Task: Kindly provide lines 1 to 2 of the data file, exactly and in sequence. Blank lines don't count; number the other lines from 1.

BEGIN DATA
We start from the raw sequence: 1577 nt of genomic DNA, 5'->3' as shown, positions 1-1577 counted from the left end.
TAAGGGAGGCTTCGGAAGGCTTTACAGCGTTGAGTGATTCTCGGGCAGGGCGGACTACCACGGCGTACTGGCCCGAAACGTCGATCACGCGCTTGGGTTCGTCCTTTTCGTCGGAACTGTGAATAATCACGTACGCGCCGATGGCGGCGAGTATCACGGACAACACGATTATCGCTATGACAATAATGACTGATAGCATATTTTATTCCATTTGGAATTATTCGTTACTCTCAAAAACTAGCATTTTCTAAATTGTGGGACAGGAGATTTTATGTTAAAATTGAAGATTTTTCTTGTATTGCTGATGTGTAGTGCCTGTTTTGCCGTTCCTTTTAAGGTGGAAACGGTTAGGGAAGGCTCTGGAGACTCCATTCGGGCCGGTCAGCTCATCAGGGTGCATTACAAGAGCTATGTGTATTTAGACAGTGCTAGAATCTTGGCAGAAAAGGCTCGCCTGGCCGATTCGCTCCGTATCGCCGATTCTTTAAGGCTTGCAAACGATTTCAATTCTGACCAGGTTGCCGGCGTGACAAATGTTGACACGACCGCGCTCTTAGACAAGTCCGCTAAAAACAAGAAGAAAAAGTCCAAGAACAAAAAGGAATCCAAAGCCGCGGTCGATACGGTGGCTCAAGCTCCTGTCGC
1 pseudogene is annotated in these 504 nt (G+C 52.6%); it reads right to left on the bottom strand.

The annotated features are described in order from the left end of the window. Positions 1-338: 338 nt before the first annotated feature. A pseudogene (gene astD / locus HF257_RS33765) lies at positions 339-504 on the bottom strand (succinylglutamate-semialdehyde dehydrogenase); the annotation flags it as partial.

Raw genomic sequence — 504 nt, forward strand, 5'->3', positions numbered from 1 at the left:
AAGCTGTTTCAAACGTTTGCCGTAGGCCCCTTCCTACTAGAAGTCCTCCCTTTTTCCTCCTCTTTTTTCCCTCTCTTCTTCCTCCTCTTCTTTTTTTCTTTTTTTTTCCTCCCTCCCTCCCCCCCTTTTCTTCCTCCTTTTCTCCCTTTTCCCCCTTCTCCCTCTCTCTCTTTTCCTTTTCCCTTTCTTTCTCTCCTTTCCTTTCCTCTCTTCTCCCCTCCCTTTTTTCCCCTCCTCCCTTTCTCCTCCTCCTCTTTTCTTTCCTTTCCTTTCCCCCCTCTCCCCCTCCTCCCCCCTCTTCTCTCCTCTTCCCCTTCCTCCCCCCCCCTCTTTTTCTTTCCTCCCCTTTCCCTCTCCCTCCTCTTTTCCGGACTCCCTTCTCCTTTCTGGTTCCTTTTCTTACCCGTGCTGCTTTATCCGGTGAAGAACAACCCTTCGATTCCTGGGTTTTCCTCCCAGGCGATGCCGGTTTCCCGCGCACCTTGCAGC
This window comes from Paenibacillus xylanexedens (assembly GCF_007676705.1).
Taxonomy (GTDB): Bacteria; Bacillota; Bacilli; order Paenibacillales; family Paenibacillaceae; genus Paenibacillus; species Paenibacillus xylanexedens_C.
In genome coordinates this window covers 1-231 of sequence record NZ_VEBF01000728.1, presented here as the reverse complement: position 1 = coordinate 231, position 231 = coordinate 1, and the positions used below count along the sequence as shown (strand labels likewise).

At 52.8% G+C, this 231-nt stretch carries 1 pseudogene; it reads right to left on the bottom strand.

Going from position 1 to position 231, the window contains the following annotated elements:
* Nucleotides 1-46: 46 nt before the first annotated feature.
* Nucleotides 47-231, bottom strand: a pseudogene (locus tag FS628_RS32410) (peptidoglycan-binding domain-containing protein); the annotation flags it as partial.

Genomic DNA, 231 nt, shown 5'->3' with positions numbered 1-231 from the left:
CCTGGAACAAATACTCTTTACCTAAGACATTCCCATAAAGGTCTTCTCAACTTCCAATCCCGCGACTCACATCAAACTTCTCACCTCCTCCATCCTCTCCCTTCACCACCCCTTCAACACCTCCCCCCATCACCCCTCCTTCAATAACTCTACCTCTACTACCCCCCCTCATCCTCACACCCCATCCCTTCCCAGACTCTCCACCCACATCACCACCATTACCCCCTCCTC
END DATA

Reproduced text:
We start from the raw sequence: 1577 nt of genomic DNA, 5'->3' as shown, positions 1-1577 counted from the left end.
TAAGGGAGGCTTCGGAAGGCTTTACAGCGTTGAGTGATTCTCGGGCAGGGCGGACTACCACGGCGTACTGGCCCGAAACGTCGATCACGCGCTTGGGTTCGTCCTTTTCGTCGGAACTGTGAATAATCACGTACGCGCCGATGGCGGCGAGTATCACGGACAACACGATTATCGCTATGACAATAATGACTGATAGCATATTTTATTCCATTTGGAATTATTCGTTACTCTCAAAAACTAGCATTTTCTAAATTGTGGGACAGGAGATTTTATGTTAAAATTGAAGATTTTTCTTGTATTGCTGATGTGTAGTGCCTGTTTTGCCGTTCCTTTTAAGGTGGAAACGGTTAGGGAAGGCTCTGGAGACTCCATTCGGGCCGGTCAGCTCATCAGGGTGCATTACAAGAGCTATGTGTATTTAGACAGTGCTAGAATCTTGGCAGAAAAGGCTCGCCTGGCCGATTCGCTCCGTATCGCCGATTCTTTAAGGCTTGCAAACGATTTCAATTCTGACCAGGTTGCCGGCGTGACAAATGTTGACACGACCGCGCTCTTAGACAAGTCCGCTAAAAACAAGAAGAAAAAGTCCAAGAACAAAAAGGAATCCAAAGCCGCGGTCGATACGGTGGCTCAAGCTCCTGTCGC